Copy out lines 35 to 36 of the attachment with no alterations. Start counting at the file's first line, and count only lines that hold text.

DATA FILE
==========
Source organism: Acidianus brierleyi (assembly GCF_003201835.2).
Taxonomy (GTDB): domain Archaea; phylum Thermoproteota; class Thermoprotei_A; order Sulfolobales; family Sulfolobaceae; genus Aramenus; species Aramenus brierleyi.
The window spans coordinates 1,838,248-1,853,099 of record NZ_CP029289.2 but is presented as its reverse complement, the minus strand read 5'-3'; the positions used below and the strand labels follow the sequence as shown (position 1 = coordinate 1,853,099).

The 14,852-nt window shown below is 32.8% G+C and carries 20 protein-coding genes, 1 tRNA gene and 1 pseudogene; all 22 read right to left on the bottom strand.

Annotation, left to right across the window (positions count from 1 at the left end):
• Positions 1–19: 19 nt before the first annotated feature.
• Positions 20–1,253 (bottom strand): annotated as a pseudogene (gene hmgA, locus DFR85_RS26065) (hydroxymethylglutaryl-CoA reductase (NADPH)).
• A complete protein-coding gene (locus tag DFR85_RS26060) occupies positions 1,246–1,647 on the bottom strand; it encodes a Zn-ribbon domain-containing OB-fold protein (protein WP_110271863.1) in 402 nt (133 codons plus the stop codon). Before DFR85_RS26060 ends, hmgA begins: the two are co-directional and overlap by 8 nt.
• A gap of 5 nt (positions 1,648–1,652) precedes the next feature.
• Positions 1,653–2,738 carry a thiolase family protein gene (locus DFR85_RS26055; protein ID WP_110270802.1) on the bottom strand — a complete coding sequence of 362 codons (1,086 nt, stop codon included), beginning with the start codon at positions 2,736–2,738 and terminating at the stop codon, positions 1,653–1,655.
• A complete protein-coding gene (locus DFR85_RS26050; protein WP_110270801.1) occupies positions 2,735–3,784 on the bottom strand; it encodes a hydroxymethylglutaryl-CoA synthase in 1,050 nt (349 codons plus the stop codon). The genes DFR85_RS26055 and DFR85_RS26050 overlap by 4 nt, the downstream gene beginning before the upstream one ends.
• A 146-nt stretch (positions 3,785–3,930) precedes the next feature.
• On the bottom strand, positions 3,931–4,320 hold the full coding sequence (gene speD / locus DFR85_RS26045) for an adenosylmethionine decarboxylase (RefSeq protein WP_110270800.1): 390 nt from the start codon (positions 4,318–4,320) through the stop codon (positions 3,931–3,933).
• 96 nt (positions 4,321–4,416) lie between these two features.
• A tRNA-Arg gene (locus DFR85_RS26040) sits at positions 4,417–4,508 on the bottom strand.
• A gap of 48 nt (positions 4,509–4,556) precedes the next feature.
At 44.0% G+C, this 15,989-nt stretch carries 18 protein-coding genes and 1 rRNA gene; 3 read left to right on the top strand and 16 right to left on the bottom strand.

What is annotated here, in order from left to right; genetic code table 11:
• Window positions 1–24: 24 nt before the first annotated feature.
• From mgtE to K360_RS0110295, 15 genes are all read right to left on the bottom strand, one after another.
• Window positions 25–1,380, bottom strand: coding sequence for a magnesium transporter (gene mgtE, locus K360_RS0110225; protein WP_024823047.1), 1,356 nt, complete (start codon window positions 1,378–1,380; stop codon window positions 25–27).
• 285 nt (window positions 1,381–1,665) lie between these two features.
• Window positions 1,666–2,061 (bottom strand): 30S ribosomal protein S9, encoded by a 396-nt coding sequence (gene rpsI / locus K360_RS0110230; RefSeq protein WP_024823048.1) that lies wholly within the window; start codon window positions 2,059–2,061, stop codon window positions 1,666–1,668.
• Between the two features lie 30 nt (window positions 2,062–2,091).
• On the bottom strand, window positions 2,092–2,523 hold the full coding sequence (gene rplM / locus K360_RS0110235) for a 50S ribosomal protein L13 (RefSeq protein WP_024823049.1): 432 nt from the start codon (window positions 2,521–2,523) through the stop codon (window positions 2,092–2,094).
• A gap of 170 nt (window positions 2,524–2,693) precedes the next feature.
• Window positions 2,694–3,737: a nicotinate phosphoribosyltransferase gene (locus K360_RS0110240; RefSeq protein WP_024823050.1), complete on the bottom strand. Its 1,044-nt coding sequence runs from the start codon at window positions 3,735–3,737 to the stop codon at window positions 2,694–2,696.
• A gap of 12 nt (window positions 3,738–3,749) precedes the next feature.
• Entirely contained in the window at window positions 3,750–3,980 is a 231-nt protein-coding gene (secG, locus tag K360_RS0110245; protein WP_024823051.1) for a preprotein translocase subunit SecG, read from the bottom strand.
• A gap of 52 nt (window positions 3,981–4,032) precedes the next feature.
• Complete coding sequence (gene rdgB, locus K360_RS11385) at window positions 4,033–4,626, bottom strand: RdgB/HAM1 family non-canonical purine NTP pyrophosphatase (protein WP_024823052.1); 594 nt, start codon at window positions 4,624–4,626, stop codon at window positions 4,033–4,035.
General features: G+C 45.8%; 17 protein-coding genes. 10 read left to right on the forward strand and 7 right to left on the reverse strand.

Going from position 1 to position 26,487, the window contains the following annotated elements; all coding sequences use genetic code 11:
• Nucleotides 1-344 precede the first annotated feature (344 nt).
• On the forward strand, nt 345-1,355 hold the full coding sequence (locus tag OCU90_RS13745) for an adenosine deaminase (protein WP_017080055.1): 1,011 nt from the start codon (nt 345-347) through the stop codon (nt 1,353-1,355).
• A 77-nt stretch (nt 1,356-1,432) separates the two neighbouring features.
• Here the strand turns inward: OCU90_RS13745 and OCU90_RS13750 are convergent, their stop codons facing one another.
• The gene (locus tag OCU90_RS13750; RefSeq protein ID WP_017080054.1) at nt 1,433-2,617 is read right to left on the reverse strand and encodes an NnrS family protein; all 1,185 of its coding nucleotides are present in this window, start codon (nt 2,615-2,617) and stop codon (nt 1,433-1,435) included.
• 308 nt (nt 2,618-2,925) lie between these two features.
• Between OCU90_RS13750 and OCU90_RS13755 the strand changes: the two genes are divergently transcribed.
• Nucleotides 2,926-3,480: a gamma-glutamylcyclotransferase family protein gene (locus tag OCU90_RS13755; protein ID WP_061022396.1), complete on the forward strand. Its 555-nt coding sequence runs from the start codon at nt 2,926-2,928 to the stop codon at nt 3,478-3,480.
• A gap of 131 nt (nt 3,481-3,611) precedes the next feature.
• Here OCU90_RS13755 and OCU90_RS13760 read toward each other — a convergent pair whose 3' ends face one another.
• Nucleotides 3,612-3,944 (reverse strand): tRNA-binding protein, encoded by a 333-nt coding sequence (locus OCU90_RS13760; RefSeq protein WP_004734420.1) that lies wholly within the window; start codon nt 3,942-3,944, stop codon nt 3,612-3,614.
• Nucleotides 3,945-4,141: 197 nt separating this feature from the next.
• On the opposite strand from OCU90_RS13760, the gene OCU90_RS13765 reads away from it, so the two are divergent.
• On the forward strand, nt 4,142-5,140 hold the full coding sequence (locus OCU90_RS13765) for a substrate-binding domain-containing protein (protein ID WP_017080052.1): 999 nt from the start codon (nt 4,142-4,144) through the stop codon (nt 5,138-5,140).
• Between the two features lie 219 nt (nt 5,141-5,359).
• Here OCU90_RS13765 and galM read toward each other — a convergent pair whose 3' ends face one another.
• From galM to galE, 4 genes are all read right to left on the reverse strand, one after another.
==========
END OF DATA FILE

• On the forward strand, nt 345-1,355 hold the full coding sequence (locus tag OCU90_RS13745) for an adenosine deaminase (protein WP_017080055.1): 1,011 nt from the start codon (nt 345-347) through the stop codon (nt 1,353-1,355).
• A 77-nt stretch (nt 1,356-1,432) separates the two neighbouring features.